PURPOSE: A case of a small benign storiform fibrous tumor of the conjunctival substantia propria is described to clarify the category of fibrous histiocytoma. In addition, a comparison of the various spindle cell tumors of the conjunctival substantia propria is explored. METHODS: The patient underwent a complete tumor excision, and the specimen was analyzed by histopathologic and immunohistochemical investigations. RESULTS: A cellular mass, composed solely of spindle cells in a storiform pattern without a component of histiocytic cells, was found beneath an undisturbed nonkeratinizing squamous epithelium and was separated from the epithelium by a grenz zone of uninvolved collagen. The lesion was sharply demarcated but not encapsulated. The Masson trichrome stain revealed scant deposition of intercellular collagen. The reticulin stain displayed numerous and delicate wiry fibers between the tumor cells and encircling capillaries. The Alcian blue stain demonstrated faint positivity in the interstitium. Immunohistochemistry revealed positivity for vimentin, factor XIIIa, smooth muscle actin, CD10, and CD45. Negative stains were obtained for CD34, CD56, S100, desmin, and Ki67. CONCLUSIONS: The broad term of fibrous histiocytoma should be reserved for deep fibroblastic spindle cell tumors (e.g., those of the orbit) that display an aggressive behavior. More benign superficial spindle cell tumors of the dermis are now preferentially characterized as dermatofibromas. It is suggested that equally benign epibulbar tumors should no longer be designated as fibrous histiocytomas but rather as benign storiform fibrous tumors. Tumors completely composed of polygonal histiocytoid (epithelioid) cells that are CD34+ should be excluded from the benign storiform fibrous tumor category. Positive smooth muscle actin and factor XIIIa staining in conjunction with negative staining for CD34 and desmin in the current spindled tumor cells are findings consistent with those of cutaneous dermatofibromas. Both the epibulbar and dermal spindle cell lesions have displayed an indolent and nonaggressive behavior. Microscopically they contain a high proportion of dendrocytic stellate cells that are either factor XIIIa+ or XIIIa-. Given the anatomic differences between the dermis and conjunctiva, the term dermatofibroma is inappropriate for the current tumor; instead the term benign storiform fibrous tumor has been proposed for superficial tumors of the conjunctiva.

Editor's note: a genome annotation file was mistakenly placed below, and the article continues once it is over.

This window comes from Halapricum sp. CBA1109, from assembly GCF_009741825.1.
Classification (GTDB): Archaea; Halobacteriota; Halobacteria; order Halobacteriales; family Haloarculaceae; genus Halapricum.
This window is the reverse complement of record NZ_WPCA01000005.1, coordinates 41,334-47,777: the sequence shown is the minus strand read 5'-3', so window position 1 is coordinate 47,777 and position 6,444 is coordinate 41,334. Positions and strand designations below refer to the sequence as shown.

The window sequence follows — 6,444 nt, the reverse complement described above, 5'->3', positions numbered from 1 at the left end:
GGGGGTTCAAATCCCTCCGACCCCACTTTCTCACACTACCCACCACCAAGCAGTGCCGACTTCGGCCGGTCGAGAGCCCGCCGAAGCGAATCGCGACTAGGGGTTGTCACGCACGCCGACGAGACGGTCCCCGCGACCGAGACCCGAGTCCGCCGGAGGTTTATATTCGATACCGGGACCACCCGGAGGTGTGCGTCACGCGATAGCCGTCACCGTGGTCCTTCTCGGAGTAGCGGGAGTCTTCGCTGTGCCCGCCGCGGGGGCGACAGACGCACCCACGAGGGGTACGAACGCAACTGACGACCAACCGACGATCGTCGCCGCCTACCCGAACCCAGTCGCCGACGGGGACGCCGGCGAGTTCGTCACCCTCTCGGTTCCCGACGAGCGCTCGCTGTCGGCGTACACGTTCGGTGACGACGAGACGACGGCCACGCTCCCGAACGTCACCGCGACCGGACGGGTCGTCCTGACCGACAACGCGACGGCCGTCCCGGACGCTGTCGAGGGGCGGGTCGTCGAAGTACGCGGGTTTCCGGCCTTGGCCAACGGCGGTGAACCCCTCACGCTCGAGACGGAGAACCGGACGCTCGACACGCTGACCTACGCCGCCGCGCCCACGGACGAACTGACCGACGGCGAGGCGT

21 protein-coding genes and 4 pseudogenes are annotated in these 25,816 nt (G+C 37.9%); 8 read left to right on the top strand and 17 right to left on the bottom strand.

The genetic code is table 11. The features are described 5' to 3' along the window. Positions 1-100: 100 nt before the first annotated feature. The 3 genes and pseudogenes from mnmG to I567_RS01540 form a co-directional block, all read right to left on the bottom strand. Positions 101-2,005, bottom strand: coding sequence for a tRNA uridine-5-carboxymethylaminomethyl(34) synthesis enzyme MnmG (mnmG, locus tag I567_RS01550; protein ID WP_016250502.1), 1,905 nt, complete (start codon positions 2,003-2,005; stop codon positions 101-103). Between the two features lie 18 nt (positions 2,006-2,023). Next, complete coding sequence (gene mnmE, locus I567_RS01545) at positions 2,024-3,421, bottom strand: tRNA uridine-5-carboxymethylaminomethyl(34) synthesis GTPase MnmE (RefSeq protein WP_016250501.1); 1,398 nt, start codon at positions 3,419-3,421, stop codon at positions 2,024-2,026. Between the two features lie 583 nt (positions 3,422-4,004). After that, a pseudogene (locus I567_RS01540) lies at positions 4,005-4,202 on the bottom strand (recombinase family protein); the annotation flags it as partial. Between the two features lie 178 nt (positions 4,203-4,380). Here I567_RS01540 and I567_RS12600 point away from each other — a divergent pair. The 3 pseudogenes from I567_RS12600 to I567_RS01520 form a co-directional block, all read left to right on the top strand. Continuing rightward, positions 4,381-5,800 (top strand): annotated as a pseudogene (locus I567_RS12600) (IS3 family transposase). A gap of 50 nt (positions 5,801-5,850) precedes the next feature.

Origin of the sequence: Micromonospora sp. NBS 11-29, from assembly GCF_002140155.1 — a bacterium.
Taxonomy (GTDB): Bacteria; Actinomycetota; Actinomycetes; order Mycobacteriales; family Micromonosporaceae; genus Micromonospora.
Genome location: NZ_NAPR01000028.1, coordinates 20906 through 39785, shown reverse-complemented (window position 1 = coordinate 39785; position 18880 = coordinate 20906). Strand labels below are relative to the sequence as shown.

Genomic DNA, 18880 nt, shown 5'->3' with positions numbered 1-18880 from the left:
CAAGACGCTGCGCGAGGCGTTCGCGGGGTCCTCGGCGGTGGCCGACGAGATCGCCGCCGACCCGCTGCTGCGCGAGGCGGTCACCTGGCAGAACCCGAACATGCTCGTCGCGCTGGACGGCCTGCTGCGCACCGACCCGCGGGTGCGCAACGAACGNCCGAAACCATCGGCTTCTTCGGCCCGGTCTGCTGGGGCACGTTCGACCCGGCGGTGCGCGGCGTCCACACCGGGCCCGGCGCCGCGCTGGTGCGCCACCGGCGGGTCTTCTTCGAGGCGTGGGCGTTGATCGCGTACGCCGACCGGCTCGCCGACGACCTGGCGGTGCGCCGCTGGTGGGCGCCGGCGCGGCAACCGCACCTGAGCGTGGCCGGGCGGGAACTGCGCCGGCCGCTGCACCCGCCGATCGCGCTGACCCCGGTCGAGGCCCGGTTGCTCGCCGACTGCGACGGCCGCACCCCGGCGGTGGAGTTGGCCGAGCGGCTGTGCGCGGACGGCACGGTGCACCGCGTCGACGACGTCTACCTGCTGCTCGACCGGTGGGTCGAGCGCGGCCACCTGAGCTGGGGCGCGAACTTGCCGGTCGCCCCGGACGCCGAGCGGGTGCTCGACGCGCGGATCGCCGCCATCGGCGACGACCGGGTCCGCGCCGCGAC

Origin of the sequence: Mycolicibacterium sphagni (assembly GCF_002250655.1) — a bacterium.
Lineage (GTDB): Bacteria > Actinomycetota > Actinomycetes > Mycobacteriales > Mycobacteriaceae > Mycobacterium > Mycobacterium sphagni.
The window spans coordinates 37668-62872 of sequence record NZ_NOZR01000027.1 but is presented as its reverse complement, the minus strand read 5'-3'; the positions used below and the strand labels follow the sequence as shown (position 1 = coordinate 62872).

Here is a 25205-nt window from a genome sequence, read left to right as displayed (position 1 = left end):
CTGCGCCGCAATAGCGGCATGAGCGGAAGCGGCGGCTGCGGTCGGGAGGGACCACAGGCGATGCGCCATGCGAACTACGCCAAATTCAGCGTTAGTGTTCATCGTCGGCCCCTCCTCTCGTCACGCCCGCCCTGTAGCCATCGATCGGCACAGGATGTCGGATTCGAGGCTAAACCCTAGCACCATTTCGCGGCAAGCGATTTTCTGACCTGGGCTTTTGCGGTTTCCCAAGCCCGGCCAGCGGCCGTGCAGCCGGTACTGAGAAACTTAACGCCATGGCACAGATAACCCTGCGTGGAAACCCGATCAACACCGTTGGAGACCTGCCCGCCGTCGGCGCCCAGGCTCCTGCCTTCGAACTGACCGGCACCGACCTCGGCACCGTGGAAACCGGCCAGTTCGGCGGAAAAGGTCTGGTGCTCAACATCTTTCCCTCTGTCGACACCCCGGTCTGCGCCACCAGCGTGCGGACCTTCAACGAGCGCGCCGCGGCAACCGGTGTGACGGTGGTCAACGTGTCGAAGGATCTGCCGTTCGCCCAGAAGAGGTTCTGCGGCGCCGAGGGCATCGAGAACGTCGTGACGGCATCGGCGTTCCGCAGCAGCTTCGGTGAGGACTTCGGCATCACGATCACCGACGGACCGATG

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Whitman MC, Miyake N, Nguyen EH, Bell JL, Matos Ruiz PM, Chan W-M, Di Gioia SA, Mukherjee N, Barry BJ, Bosley TM, Khan AO, Engle EC. Decreased ACKR3 (CXCR7) function causes oculomotor synkinesis in mice and humans. Hum Mol Genet 2019;28(18):3113-3125.Abstract